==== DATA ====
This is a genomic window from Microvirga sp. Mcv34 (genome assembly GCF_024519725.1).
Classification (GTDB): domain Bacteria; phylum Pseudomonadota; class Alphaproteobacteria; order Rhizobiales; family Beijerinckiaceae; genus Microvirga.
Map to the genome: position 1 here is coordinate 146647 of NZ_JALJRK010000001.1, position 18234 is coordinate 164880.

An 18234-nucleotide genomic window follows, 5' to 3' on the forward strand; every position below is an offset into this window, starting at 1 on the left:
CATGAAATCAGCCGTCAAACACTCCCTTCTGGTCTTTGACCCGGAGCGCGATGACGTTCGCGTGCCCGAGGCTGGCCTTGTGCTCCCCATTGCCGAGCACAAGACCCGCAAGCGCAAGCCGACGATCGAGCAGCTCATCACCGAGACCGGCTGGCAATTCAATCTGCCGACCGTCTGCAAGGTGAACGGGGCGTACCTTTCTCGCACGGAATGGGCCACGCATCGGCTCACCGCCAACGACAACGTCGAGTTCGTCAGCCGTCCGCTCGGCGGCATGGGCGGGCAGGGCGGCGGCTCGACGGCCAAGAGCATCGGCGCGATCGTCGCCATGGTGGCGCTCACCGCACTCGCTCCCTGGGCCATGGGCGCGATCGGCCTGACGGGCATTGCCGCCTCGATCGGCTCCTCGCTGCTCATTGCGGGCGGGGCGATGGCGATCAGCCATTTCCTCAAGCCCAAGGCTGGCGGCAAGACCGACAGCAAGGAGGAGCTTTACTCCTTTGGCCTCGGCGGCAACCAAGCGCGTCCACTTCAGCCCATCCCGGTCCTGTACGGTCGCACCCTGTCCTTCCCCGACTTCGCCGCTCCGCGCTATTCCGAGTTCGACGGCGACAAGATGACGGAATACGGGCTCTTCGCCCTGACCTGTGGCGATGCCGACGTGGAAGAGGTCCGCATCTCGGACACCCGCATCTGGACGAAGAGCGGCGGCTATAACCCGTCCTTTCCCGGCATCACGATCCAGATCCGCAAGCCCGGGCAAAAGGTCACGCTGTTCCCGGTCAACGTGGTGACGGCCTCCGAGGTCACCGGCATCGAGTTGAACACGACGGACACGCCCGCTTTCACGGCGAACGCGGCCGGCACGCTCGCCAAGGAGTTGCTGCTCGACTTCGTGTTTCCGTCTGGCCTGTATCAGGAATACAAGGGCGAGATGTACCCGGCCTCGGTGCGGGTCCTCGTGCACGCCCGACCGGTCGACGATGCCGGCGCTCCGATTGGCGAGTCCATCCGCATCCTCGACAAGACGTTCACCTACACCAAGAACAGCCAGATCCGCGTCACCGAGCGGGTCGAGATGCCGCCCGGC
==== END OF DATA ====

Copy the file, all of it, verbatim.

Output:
This is a genomic window from Microvirga sp. Mcv34 (genome assembly GCF_024519725.1).
Classification (GTDB): domain Bacteria; phylum Pseudomonadota; class Alphaproteobacteria; order Rhizobiales; family Beijerinckiaceae; genus Microvirga.
Map to the genome: position 1 here is coordinate 146647 of NZ_JALJRK010000001.1, position 18234 is coordinate 164880.

An 18234-nucleotide genomic window follows, 5' to 3' on the forward strand; every position below is an offset into this window, starting at 1 on the left:
CATGAAATCAGCCGTCAAACACTCCCTTCTGGTCTTTGACCCGGAGCGCGATGACGTTCGCGTGCCCGAGGCTGGCCTTGTGCTCCCCATTGCCGAGCACAAGACCCGCAAGCGCAAGCCGACGATCGAGCAGCTCATCACCGAGACCGGCTGGCAATTCAATCTGCCGACCGTCTGCAAGGTGAACGGGGCGTACCTTTCTCGCACGGAATGGGCCACGCATCGGCTCACCGCCAACGACAACGTCGAGTTCGTCAGCCGTCCGCTCGGCGGCATGGGCGGGCAGGGCGGCGGCTCGACGGCCAAGAGCATCGGCGCGATCGTCGCCATGGTGGCGCTCACCGCACTCGCTCCCTGGGCCATGGGCGCGATCGGCCTGACGGGCATTGCCGCCTCGATCGGCTCCTCGCTGCTCATTGCGGGCGGGGCGATGGCGATCAGCCATTTCCTCAAGCCCAAGGCTGGCGGCAAGACCGACAGCAAGGAGGAGCTTTACTCCTTTGGCCTCGGCGGCAACCAAGCGCGTCCACTTCAGCCCATCCCGGTCCTGTACGGTCGCACCCTGTCCTTCCCCGACTTCGCCGCTCCGCGCTATTCCGAGTTCGACGGCGACAAGATGACGGAATACGGGCTCTTCGCCCTGACCTGTGGCGATGCCGACGTGGAAGAGGTCCGCATCTCGGACACCCGCATCTGGACGAAGAGCGGCGGCTATAACCCGTCCTTTCCCGGCATCACGATCCAGATCCGCAAGCCCGGGCAAAAGGTCACGCTGTTCCCGGTCAACGTGGTGACGGCCTCCGAGGTCACCGGCATCGAGTTGAACACGACGGACACGCCCGCTTTCACGGCGAACGCGGCCGGCACGCTCGCCAAGGAGTTGCTGCTCGACTTCGTGTTTCCGTCTGGCCTGTATCAGGAATACAAGGGCGAGATGTACCCGGCCTCGGTGCGGGTCCTCGTGCACGCCCGACCGGTCGACGATGCCGGCGCTCCGATTGGCGAGTCCATCCGCATCCTCGACAAGACGTTCACCTACACCAAGAACAGCCAGATCCGCGTCACCGAGCGGGTCGAGATGCCGCCCGGC